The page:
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The Grammar of Exchange: A Comparative Study of Reciprocal Constructions Across Languages

By Asifa Majid, Nicholas Evans, Alice Gaby and Stephen C. Levinson


Cultures are built on social exchange. Most languages have dedicated grammatical machinery for expressing this. To demonstrate that statistical methods can also be applied to grammatical meaning, we here ask whether the underlying meanings of these grammatical constructions are based on shared common concepts. To explore this, we designed video stimuli of reciprocated actions (e.g., “giving to each other”) and symmetrical states (e.g., “sitting next to each other”), and with the help of a team of linguists collected responses from 20 languages around the world. Statistical analyses revealed that many languages do, in fact, share a common conceptual core for reciprocal meanings but that this is not a universally expressed concept. The recurrent pattern of conceptual packaging found across languages is compatible with the view that there is a shared non-linguistic understanding of reciprocation. But, nevertheless, there are considerable differences between languages in the exact extensional patterns, highlighting that even in the domain of grammar semantics is highly language-specific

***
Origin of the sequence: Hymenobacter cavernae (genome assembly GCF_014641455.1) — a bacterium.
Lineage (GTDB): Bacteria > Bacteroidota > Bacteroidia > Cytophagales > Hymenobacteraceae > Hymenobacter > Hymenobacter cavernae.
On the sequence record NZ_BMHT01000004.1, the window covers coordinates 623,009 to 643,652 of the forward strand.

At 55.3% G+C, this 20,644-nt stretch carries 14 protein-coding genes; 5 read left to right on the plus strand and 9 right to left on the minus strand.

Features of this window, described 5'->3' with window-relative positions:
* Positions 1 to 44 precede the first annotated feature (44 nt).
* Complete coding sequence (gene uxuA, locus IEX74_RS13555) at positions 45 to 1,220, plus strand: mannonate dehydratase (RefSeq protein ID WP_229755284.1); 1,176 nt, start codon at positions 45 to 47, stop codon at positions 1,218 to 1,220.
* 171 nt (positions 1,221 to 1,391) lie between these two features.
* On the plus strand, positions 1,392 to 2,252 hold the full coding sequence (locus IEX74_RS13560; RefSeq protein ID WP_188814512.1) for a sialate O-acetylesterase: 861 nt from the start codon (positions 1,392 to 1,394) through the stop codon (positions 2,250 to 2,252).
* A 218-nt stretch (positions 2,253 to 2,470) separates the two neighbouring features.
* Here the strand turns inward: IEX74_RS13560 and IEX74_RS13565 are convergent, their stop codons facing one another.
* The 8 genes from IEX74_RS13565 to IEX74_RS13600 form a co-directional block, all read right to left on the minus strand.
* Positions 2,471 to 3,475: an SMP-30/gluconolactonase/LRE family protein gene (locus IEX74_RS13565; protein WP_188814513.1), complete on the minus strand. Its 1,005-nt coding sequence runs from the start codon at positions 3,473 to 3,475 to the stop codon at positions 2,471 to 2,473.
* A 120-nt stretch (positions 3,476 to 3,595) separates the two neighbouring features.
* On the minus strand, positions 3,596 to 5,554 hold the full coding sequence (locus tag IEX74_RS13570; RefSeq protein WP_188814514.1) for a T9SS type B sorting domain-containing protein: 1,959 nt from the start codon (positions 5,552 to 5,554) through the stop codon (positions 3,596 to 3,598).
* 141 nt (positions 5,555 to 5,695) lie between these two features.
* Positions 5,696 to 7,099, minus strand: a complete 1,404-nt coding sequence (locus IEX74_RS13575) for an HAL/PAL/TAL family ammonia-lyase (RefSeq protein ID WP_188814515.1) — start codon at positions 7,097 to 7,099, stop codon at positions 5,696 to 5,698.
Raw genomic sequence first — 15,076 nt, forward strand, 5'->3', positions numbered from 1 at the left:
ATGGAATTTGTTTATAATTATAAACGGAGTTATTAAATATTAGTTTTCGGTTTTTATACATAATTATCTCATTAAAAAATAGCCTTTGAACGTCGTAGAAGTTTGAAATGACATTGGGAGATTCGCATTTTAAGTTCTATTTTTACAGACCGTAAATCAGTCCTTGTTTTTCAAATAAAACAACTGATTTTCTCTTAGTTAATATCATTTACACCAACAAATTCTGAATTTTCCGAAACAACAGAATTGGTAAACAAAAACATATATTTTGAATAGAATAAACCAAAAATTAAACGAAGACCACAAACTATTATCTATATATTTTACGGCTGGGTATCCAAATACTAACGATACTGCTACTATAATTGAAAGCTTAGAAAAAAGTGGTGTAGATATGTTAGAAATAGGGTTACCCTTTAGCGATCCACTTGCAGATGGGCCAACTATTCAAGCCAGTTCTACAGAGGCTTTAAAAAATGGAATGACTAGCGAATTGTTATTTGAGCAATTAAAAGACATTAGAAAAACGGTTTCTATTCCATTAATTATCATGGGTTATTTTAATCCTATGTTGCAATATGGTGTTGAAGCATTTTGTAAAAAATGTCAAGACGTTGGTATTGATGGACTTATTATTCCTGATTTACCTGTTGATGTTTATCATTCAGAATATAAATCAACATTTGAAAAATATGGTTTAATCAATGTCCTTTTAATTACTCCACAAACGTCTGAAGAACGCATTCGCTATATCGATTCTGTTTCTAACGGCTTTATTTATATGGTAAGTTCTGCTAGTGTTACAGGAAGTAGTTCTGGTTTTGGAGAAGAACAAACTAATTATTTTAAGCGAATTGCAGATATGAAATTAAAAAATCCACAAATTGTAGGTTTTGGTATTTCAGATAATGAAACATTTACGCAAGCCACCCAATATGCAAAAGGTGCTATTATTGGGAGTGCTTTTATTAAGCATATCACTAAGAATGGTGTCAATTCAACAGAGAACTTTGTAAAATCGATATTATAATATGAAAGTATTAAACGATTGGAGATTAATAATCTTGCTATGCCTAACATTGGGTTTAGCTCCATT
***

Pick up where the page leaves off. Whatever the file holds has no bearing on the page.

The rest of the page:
Topics: Psychology
Publisher: Frontiers Research Foundation
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Provided by: PubMed Central

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